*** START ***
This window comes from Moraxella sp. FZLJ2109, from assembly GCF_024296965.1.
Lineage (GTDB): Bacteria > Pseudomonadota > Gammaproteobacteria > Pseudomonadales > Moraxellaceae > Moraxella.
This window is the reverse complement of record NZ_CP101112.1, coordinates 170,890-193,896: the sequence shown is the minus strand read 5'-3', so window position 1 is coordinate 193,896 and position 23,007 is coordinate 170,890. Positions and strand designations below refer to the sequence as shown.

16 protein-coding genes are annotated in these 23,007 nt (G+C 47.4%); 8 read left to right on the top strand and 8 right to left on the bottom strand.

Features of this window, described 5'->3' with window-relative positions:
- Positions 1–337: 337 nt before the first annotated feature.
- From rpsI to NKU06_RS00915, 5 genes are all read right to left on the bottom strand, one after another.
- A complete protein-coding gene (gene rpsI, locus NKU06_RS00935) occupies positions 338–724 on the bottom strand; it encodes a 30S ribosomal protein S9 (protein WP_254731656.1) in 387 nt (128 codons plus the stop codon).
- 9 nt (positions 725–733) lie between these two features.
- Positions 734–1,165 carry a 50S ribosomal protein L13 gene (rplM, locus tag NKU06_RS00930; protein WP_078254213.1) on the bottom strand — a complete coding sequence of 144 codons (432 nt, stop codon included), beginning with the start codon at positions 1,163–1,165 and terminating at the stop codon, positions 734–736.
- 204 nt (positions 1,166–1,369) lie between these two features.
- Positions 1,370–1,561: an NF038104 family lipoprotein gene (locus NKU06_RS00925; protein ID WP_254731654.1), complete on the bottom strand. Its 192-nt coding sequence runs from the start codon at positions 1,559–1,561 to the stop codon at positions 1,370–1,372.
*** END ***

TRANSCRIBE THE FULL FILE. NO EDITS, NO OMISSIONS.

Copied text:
This window comes from Moraxella sp. FZLJ2109, from assembly GCF_024296965.1.
Lineage (GTDB): Bacteria > Pseudomonadota > Gammaproteobacteria > Pseudomonadales > Moraxellaceae > Moraxella.
This window is the reverse complement of record NZ_CP101112.1, coordinates 170,890-193,896: the sequence shown is the minus strand read 5'-3', so window position 1 is coordinate 193,896 and position 23,007 is coordinate 170,890. Positions and strand designations below refer to the sequence as shown.

16 protein-coding genes are annotated in these 23,007 nt (G+C 47.4%); 8 read left to right on the top strand and 8 right to left on the bottom strand.

Features of this window, described 5'->3' with window-relative positions:
- Positions 1–337: 337 nt before the first annotated feature.
- From rpsI to NKU06_RS00915, 5 genes are all read right to left on the bottom strand, one after another.
- A complete protein-coding gene (gene rpsI, locus NKU06_RS00935) occupies positions 338–724 on the bottom strand; it encodes a 30S ribosomal protein S9 (protein WP_254731656.1) in 387 nt (128 codons plus the stop codon).
- 9 nt (positions 725–733) lie between these two features.
- Positions 734–1,165 carry a 50S ribosomal protein L13 gene (rplM, locus tag NKU06_RS00930; protein WP_078254213.1) on the bottom strand — a complete coding sequence of 144 codons (432 nt, stop codon included), beginning with the start codon at positions 1,163–1,165 and terminating at the stop codon, positions 734–736.
- 204 nt (positions 1,166–1,369) lie between these two features.
- Positions 1,370–1,561: an NF038104 family lipoprotein gene (locus NKU06_RS00925; protein ID WP_254731654.1), complete on the bottom strand. Its 192-nt coding sequence runs from the start codon at positions 1,559–1,561 to the stop codon at positions 1,370–1,372.